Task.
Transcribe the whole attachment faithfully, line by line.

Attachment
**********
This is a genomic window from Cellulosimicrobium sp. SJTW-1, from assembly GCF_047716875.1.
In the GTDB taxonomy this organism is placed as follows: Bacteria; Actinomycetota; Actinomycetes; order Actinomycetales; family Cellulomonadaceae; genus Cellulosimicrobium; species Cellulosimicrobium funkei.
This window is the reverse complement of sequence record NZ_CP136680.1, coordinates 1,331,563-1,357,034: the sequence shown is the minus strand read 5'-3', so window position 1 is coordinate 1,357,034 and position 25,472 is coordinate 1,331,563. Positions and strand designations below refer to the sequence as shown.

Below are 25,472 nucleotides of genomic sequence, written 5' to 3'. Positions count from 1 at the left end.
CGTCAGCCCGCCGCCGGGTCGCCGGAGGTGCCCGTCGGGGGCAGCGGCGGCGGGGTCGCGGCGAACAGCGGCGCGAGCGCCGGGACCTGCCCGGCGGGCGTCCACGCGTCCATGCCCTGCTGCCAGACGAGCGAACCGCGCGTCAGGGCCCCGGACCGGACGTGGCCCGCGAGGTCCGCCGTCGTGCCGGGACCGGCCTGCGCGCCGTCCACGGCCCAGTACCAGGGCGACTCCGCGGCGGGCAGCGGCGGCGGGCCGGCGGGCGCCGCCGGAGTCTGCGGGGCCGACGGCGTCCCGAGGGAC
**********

This is a genomic window from Cellulosimicrobium sp. SJTW-1, from assembly GCF_047716875.1.
In the GTDB taxonomy this organism is placed as follows: Bacteria; Actinomycetota; Actinomycetes; order Actinomycetales; family Cellulomonadaceae; genus Cellulosimicrobium; species Cellulosimicrobium funkei.
This window is the reverse complement of sequence record NZ_CP136680.1, coordinates 1,331,563-1,357,034: the sequence shown is the minus strand read 5'-3', so window position 1 is coordinate 1,357,034 and position 25,472 is coordinate 1,331,563. Positions and strand designations below refer to the sequence as shown.

Below are 25,472 nucleotides of genomic sequence, written 5' to 3'. Positions count from 1 at the left end.
CGTCAGCCCGCCGCCGGGTCGCCGGAGGTGCCCGTCGGGGGCAGCGGCGGCGGGGTCGCGGCGAACAGCGGCGCGAGCGCCGGGACCTGCCCGGCGGGCGTCCACGCGTCCATGCCCTGCTGCCAGACGAGCGAACCGCGCGTCAGGGCCCCGGACCGGACGTGGCCCGCGAGGTCCGCCGTCGTGCCGGGACCGGCCTGCGCGCCGTCCACGGCCCAGTACCAGGGCGACTCCGCGGCGGGCAGCGGCGGCGGGCCGGCGGGCGCCGCCGGAGTCTGCGGGGCCGACGGCGTCCCGAGGGAC